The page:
I want to stick to the problem I’ve spent countless hours thinking on; how to convince the masses blockchain is the future and that they should look more closely. Moreover, how to convince them of this value when all they see and hear from the media they consume is statistics related to the price of a coin that may or may not represent an intrinsic value.

The answer I am becoming convinced of is that of a religious one. With mainstream religions most newcomers are born into it, with others converting and some forced, with blockchain there is no legacy, only 11 years of messy conversation and a smorgasbord of altcoins, leaving the good preaching having to be done by Twitter Shamans, corporate FinTech types and weird people with no authority like myself.

The analogy with politicians and religious groups is a good one in my opinion, the Shaman persona encapsulates the blockchain thought leader CEO character, but for most regular people it often comes across as just that – hokus pokus bull shit.

In an industry that growingly takes itself way too seriously thanks to the migration of the FinTech crowd and capital into the blockchain space, it is my opinion that we are missing a great opportunity as a still new and fairly fresh industry; to attract new young talent away from their traditional path in to technological jobs, and in to jobs where the very ideas around employment and corporate structures are being upgraded.

My latest efforts to reach these young (and old) recruits is to produce a documentary film, a film that will build an enormous entertaining  bridge between both those working in the blockchain industry, and the masses still standing at the gates to the fortress we have unwittingly built using speculative double-speak and bedtime with Fintech.

I am an optimist in the morning, a sceptic by afternoon and a pessimist by night, running these three emotional positions balance me out and it is at the 5am mark i often have my most clearest actionable thoughts, the thought i had this morning is what prompted me to start writing this article which i intend to send to Coindesk as a guest piece.  

After reading their requirements for guest piece articles they instruct you to provide something new, and something that the entire industry can benefit or learn from, i think i now have ticked all the boxes. So here it goes:

If you want to attract absolute no-coiners to blockchain, the universal solution to doing so is humour mixed with education at an 80/20 split. While i did not know this when i wrote the script for The Fakefluncer, it has become clear now that the value on satarising an industry, especially one like blockchain that often takes itself so seriously and ‘SO’ money, is that if you place it lower in comparison to the viewer. You empower the viewer by ridiculing the subject matter, allowing the viewer to become closer to the subject.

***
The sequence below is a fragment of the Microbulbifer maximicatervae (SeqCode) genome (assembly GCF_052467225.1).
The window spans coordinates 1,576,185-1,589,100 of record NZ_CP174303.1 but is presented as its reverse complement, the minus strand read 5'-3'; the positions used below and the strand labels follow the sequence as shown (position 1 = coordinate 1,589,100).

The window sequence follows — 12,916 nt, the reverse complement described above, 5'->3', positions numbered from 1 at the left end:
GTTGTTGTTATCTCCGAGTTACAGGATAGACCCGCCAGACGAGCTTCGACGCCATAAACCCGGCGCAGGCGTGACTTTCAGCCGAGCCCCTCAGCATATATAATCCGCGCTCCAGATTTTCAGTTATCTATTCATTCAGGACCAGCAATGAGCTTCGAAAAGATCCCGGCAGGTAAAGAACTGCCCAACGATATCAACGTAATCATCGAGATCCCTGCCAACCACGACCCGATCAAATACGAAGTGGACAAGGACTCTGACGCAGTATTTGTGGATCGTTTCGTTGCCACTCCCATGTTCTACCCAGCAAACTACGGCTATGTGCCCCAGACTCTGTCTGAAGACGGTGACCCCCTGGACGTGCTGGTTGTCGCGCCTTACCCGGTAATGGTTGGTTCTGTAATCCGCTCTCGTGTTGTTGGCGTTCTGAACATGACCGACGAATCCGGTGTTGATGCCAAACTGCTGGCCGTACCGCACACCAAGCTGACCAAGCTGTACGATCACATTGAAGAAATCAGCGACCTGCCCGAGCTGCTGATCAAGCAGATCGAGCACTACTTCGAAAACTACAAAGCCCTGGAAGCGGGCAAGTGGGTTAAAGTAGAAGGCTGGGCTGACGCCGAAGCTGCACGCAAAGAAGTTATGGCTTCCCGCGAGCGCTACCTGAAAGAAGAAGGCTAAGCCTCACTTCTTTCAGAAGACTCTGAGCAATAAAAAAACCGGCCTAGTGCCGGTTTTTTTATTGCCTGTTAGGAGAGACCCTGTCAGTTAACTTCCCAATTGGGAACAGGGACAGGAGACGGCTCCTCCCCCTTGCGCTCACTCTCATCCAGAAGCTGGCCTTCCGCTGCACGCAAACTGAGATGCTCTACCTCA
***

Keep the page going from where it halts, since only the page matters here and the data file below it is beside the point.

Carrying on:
There are a few examples of humour in blockchain films but most are dead serious and quite dark, those with comedy elements are often narrowly premised primarily on a shitcoin project or something related to wealth and money, with The Fakefluencer film I’d like to tackle the more concrete problems we are all waking up to in our globalised economy. Something that on the surface seems dull, complex and boring too many, I believe can be exploited for laughs and that’s exactly what I plan to do with The Fakefluencer film.

The fakefluencer film puts the audience in the driver’s seat via protagonist Tom Gillespie, an ex-currency trader trying to make it as a Australian TV celebrity. When he gets swindled out of a substantial amount of money by a fake crypto influencer, he decides to make an investigative documentary to find out who the fraudster really is. 

His investigation takes him on a wild ride into the influencer economy with cryptocurrency influencers at the forefront, commencing in Australia his investigation eventually lands him in Sweden where he interviews several crypto natives that show him the crypto economy is not so different from the global economy we all inhabit. 

The fakefluncer film is set to premier in the fourth quarter of 2020 and you can reserve a ticket to the premier as well as go behind the scenes of the production right now by visiting: https://www.thefakefluencer.com/freeticket

Or simply follow the production on Instagram, Facebook and Twitter, but as with most things online you may not get the whole story : )

Rich Tella 

The Fakefluencer

3 thoughts on “Ask not what your blockchain can do for you; ask what you can do for your blockchain.